Just like the disease itself, the second and third order effects on businesses and investments will keep coming up for a long time even after recovery
10-Aug-2020 •Dhirendra Kumar
A few days back I read an article that someone had posted on Twitter that talked about a bridge in Central America on a river called Choluteca. It's a famous bridge but you need to look at a photograph to see why it's famous and why I'm talking about it in a column on personal finance. So take a break from reading this page and search for 'bridge on river Choluteca'.
You'll immediately see the connection. There's a fine, well-built bridge except that the river does not flow under it, but to one side. It's funny when you see it, and surely the photos are used for many memes on social media, but it must be tragically unfunny for those who depended on the bridge. Apparently, when the bridge was built, it was in the correct place, obviously. However, as soon as the bridge was finished a massive hurricane came and caused terrible flooding. It completely destroyed the approach roads, and forced the river to a new channel which was not under the bridge. The bridge now spanned dry land.
This was two decades ago and the bridge was rebuilt soon after that, but those photos of a bridge from nowhere to nowhere show a powerful symbol of how circumstances can make even the best made plans utterly useless. For years, decades actually, personal financial planning has been based on the fact in broad strokes, that the future will run along a certain path.
Moreover, investing in equity and debt is based on the central idea of diversification. What is diversification at its heart? I mean what is the idea it is based upon? That everything will not go to the dogs at once. All sectors, all industries, all countries will not have a bad time simultaneously. If you spread your money around, then something or the other will be fine, as per the theory of diversification. But now, the idea of diversification is looking like the old bridge on Choluteca. Of course, I'm not saying that abandon diversification; it's still the only way to invest sensibly, but when push came to shove, it helped far less than it would have under normal circumstances. Those who were not diversified at all and are caught in the wrong sort of investments are going to get it even worse.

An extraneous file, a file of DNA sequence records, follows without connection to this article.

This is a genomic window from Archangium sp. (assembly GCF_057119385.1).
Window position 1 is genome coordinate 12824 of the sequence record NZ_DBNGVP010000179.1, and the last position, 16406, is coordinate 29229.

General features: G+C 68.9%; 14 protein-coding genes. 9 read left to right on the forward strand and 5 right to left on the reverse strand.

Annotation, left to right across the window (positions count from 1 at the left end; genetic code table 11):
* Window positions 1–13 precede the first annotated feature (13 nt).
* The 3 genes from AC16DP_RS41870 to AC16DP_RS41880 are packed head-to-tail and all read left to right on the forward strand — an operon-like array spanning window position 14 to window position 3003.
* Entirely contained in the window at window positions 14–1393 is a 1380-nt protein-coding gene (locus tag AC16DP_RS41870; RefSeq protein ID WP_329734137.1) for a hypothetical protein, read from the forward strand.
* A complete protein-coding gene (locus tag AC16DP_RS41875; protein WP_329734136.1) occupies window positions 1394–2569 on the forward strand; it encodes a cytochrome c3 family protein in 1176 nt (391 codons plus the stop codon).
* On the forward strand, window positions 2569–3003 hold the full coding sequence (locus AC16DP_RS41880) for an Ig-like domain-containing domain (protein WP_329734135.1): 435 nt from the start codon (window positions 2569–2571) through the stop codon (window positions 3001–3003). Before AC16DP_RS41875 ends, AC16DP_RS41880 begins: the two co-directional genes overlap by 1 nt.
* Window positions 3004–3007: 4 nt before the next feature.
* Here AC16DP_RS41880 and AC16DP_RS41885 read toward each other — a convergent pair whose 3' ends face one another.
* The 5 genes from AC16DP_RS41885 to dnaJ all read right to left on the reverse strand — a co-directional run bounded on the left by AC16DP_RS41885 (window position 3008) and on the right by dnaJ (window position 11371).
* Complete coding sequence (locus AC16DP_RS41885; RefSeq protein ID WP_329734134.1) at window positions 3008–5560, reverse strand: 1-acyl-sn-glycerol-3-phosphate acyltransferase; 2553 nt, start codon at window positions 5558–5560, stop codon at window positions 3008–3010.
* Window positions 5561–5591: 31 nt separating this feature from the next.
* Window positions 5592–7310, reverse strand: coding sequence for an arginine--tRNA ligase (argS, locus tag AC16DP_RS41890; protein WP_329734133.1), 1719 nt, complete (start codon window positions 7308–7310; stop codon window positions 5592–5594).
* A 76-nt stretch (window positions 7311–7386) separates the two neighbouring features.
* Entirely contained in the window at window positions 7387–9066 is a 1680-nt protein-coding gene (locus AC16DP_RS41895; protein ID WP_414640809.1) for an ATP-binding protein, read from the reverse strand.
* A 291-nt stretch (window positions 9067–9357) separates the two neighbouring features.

Don't come back and tell me that no, the markets are fine. That's an illusion. As corporate results are coming in, one can see companies whose sales have halved or more. For some, sales have basically disappeared. For example, four months ago I used to think that INOX was a good stock to invest in. During the first quarter, sales were down from Rs 371 crore to Rs 24 lakh.
Even companies that should in theory have been relatively immune are seeing sales cut to half. Hawkins, the pressure cooker company, is one recent example that comes to mind. Why is that? Well, because INOX employees are not going to buy a new pressure cooker even if their old one is broken. They'll just get it repaired. And because INOX employees won't buy new pressure cookers, Hawkins employees will not watch too many movies even when cinemas reopen. Or even if they do, they will avoid the overpriced popcorn from which INOX makes its profit.
So you see, the second and third order effects of Covid-19, some of them circular, are yet to come out. Much of it is unanticipated and will not be foreseen till it starts happening. Much like Covid itself, what side effects occur even after recovery are yet unknown. It's a long journey, and for the most part, it hasn't even begun.